This article described a one-year treatment development trial of an adapted version of FFT for youth who were at high risk of developing BD-I or BD-II. The results suggest that FFT-HR is feasible to administer in this population and associated with a high rate of treatment retention (85%). Clinicians at both study sites showed high levels of fidelity to the treatment manual. Moreover, youth who participated in FFT-HR showed significant reductions in depression and hypomania symptoms and improvements in global functioning over one year.

Family psychoeducation may augment individual and family coping skills and protect high-risk youth from family stress or other life stressors that would otherwise contribute to their overall vulnerability to disease onset. Youth with adverse parent-child relationships are vulnerable to more severe depressions when under chronic stress than are youth with healthier parent-child relationships (33). The skill-training modules of FFT attempt to ameliorate the impact of high-EE attitudes and behaviors in families, including aversive communication between parent and offspring, hostility, low family cohesion and adaptability, and difficulties with conflict resolution (28). Family psychoeducation has been shown to improve similar dimensions of family behavior among adults with mood disorders (29).

Because the primary goals of this study were to determine the feasibility and acceptability of FFT-HR, it was designed as an open trial with no randomized control. Thus, it was not designed to address whether family treatment is necessary to bring about symptom reductions in high-risk youth or whether the passage of time would have accomplished the same result. Relatedly, this study could not determine whether any form of psychosocial intervention, whether or not it involved the family, would have been associated with significant reductions in mood symptoms. Longer-term follow-up (i.e., four years or more) would be necessary to determine whether the addition of FFT-HR to usual care reduces the likelihood of syndromal manic onset, and, in turn, whether improvements in family affect, communication, or problem solving mediate the likelihood or timing of this endpoint.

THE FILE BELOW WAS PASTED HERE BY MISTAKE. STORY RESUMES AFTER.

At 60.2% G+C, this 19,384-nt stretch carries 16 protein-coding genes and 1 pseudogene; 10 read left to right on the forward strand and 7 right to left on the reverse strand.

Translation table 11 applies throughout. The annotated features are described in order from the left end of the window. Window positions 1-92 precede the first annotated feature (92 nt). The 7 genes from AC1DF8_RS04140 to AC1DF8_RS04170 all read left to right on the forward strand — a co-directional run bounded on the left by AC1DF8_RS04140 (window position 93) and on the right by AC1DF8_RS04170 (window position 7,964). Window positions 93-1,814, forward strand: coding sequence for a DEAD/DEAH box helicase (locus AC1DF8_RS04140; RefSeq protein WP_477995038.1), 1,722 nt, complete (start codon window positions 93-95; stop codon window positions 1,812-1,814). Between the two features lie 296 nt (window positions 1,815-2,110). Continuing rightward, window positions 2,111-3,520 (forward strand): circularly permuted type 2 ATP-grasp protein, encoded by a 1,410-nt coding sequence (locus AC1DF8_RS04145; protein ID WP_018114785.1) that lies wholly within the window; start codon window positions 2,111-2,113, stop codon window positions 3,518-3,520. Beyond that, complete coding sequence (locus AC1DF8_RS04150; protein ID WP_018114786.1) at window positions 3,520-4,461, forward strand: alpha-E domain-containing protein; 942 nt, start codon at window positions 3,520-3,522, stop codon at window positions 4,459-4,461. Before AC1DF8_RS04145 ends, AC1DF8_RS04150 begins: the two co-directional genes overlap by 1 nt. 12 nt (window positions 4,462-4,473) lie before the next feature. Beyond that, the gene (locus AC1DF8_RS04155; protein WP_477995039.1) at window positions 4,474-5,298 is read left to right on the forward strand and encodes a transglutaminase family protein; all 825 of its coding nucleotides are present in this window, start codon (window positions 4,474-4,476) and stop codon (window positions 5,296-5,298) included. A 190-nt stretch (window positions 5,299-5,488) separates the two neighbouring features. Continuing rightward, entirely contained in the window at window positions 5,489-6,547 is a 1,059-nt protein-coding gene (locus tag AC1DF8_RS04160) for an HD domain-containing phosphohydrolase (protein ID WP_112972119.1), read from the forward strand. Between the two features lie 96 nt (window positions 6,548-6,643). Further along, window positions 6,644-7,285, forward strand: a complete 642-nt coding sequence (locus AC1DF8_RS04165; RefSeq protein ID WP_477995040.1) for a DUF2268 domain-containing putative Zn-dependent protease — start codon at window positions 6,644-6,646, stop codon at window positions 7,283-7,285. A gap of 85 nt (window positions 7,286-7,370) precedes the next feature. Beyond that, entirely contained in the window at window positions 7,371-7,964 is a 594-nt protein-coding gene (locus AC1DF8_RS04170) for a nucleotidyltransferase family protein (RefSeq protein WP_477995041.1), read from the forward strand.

We also cannot rule out the explanatory effects of medications on the observed symptom outcomes. Although medication regimens were largely stable during the period of study, they were also quite variable, and the sample size precluded examining each medication in relation to symptom severity. For example, a larger sample would have enabled an examination of whether psychostimulants (3/13, or 23% of cases) were associated with the emergence of manic or mixed symptoms among high-risk youth.

Only three studies have examined whether early intervention with mood stabilizers has preventative effects on children at risk for BD. In an open trial, Chang et al. (8) showed that children with subthreshold mood symptoms and a positive family history of BD improved with divalproex over 12 weeks. DelBello et al. (9) reached a similar conclusion in an open trial of quetiapine. The single randomized, controlled trial (RCT) comparing divalproex and placebo found that children with BD-NOS or cyclothymia and at least one biological parent with BD-I did not differ on time to medication discontinuation due to a mood event (10). Thus, evidence for the effectiveness of specific forms of pharmacotherapy in high-risk youth is quite limited. Nonetheless, in future RCTs involving psychosocial interventions, the impact of pharmacotherapy should be examined through implementing medication algorithms administered by psychiatrists who are blind to psychosocial treatment conditions.